New listings up in January, but Twin Cities housing market still tight
Jeff Wheeler – Star TribuneSales agent Luke Kleckner showed Blair Madsen some finishing options in an 8th floor unit at Portland Towers Wednesday afternoon. Though he is buying a unit under construction near the Guthrie, the available features will be similar.
The trade group’s monthly market update showed 4,304 new property listings in the Twin Cities metro, 3.1 percent more than last year. At the same time, buyers signed 3,130 purchase agreements, a 4.3 percent increase. Still, there’s not enough options for buyers, mostly first-timers, and that’s putting upward pressure on prices, dampening sales. During January, 8,212 properties were on the market, 25.4 percent fewer than the same period a year ago and the fewest in 14 years.
Noting that the uptick in new listings during January was the second biggest monthly gain in nearly a year, MAAR President Cotty Lowry said that 2017 is off to a strong start.
“If that is sustained,” he said. “We should be able to achieve the balancing act of steady price gains while maintaining our affordability.”
With a swelling number of first-time buyers driving the market, the vast majority of buyers are hunting for houses priced from $190,000 to $250,000. As those entry-level properties find buyers, the number of move-up buyers is rising. During January, the largest percent gain in sales was in the $350,000 to $500,000 range.
Move-up buyers have been scarce in some parts of the metro largely because so many owners of entry-level houses still haven’t recovered enough equity to justify selling. The situation is changing rapidly as rising prices reduce the number of people who have a mortgage that exceeds the value of their house.
The Twin Cities real estate market has witnessed a fundamental shift over the past few years from a buyers to sellers market. Inventory (i.e. the supply of homes) continues to remain very low which has resulted in price appreciation and few days on market. In 2016 the median days on market was only 33 days, compared to 100 days in 2011. Market time also happens be lower for entry-level homes (sub $250,000 price points) where fierce competition exists among buyers. Because of the supply of homes for sale, many would be sellers who want to trade-up have remained on the side-lines given there are few homes to purchase. Demand continues to outpace supply today with the tight inventory which means 2017 resale volume will remain in check. Our advice to buyers…act fast if you find the right property!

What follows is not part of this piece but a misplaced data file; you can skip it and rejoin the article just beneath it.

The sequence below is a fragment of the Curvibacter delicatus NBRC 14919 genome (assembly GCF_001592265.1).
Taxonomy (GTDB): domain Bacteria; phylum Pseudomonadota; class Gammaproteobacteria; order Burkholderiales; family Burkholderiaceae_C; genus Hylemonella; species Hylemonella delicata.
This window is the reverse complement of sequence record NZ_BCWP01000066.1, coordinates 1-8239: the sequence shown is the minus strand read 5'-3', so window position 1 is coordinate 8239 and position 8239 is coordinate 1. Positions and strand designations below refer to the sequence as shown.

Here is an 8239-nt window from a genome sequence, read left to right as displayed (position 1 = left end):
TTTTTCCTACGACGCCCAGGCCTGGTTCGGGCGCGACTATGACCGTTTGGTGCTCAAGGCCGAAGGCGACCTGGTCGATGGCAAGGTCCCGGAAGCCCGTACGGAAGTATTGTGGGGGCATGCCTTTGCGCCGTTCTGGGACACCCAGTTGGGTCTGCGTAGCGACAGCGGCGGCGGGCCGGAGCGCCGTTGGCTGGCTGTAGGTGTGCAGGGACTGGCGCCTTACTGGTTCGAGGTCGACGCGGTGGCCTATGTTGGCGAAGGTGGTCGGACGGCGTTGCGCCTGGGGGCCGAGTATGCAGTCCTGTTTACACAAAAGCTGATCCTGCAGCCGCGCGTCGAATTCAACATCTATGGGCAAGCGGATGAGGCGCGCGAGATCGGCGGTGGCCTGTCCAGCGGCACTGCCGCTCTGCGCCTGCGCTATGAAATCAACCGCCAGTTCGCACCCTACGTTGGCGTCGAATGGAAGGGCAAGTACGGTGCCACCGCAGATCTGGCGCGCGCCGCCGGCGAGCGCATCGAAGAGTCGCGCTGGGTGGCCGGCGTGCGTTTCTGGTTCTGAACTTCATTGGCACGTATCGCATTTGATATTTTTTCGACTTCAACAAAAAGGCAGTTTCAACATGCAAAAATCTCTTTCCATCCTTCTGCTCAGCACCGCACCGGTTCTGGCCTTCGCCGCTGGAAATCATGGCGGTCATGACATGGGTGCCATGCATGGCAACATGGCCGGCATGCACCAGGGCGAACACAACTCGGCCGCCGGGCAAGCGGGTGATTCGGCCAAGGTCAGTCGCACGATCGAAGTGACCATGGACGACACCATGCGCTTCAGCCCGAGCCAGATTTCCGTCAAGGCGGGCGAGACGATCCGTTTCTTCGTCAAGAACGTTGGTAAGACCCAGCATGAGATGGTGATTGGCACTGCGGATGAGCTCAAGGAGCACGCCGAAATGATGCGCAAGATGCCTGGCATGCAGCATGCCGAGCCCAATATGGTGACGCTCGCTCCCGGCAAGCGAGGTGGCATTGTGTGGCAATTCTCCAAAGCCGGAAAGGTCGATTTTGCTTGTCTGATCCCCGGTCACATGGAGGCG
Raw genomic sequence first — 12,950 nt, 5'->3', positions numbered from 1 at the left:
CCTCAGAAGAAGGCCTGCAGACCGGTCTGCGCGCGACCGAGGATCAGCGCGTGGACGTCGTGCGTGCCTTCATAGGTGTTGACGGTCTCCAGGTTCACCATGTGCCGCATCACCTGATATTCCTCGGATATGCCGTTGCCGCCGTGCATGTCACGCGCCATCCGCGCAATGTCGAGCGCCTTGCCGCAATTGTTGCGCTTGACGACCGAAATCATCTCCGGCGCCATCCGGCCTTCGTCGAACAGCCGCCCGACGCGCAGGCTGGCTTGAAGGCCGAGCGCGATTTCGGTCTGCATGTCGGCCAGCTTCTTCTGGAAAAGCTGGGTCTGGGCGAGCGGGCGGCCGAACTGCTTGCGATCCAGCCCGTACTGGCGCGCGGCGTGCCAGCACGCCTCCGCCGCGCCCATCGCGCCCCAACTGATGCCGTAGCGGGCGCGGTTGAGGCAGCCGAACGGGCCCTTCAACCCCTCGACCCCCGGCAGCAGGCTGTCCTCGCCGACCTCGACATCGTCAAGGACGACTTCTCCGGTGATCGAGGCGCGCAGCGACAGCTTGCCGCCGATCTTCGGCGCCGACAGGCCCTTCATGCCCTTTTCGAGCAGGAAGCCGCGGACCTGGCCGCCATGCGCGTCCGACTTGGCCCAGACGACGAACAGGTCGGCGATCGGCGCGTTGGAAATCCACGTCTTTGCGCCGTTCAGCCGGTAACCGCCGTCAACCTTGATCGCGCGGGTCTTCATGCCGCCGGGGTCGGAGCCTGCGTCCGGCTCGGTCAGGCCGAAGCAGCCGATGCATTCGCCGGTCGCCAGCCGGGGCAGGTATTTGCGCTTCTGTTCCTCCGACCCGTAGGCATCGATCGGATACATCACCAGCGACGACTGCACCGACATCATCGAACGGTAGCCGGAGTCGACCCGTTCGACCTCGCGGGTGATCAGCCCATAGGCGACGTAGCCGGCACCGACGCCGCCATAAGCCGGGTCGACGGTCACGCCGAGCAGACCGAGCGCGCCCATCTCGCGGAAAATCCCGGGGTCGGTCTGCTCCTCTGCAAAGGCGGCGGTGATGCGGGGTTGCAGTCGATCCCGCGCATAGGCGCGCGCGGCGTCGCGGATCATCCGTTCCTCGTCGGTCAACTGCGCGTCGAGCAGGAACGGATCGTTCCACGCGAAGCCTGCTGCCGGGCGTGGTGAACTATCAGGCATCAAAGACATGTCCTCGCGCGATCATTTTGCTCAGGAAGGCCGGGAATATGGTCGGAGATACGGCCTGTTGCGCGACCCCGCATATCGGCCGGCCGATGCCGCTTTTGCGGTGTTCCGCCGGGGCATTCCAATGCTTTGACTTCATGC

Like most areas across the country, the Twin Cities real estate market as drastically impacted by last decade’s housing downturn and the ensuing Great Recession. After peaking in 2005 and 2006, the median sales price of a home in the Twin Cities is finally back up to the pre-recessionary levels. However, the new construction market is drastically different today than last decade.
Prior the recession, builders were constructing entry-level new homes priced under $250,000. Although many of these homes were condo’s or townhomes, builders delivered a number of starter homes that were either split-levels or two-story homes. Nearly half of homes built prior the downturn were priced under $250,000; today that percentage is a fraction at about 15%. Builders have been catering to the move-up and executive-level buyers for a variety of reasons, including: increased labor and material costs, lack of choice lots available, increased regulation (i.e. platting lots, permit fees, etc.), increased infrastructure costs, etc. As a result, builders are unable to deliver an affordable product unless lot sizes are compressed (i.e. increased density) and buyers choose more efficient floor plans.
The Mullins Group recently updated all the new construction trends in Hennepin County and found the median price of a new single-family home in Hennepin County is nearly $600,000 in 2016. This trend is not sustainable as there are not enough high-income householders to continue at this price point. As a result, some builders are again focusing on townhome product to offer a more economically priced home with features and amenities today’s buyers seek in a more affordable price-point. The Mullins group projects builders in 2017 will being to diversify there price points to remain competitive.
The Twin Cities condo market, in particular Downtown Minneapolis, is red hot as the inventory is nearly non-existent. A review of all condo listings in the Downtown Minneapolis area shoes there are only 76 active listings in Downtown and in the surrounding neighborhoods such as the North Loop, Loring Park, northwest Minneapolis, etc. These listings have a median list price of $300,000 and an average price per square foot of just under $300 PSF. Due to the lack of listings, pricing is up and days on market is down due to the pent-up demand for condos.
The lack of supply is in part driven by the lack of new construction. As developers have sought luxury apartment projects due to growth in Millennials and favorable lender financing, condo construction has remained slow even though demand is high. The lack of construction is mostly due to the State of Minnesota construction defects law that basically says a new building must be free of “major construction defects” for up to 10 years after the building has been completed. This law has kept projects at bay since architects, developers, builders, engineers, etc. are all “on the hook” for any future problem. Until this state law can be overturned by the Minnesota legislature, it is unlikely we will substantial condo development in the short-term. The Mullins Group believes the legislature and/or governor needs to take action on this issue as the current state law is in need of amendments.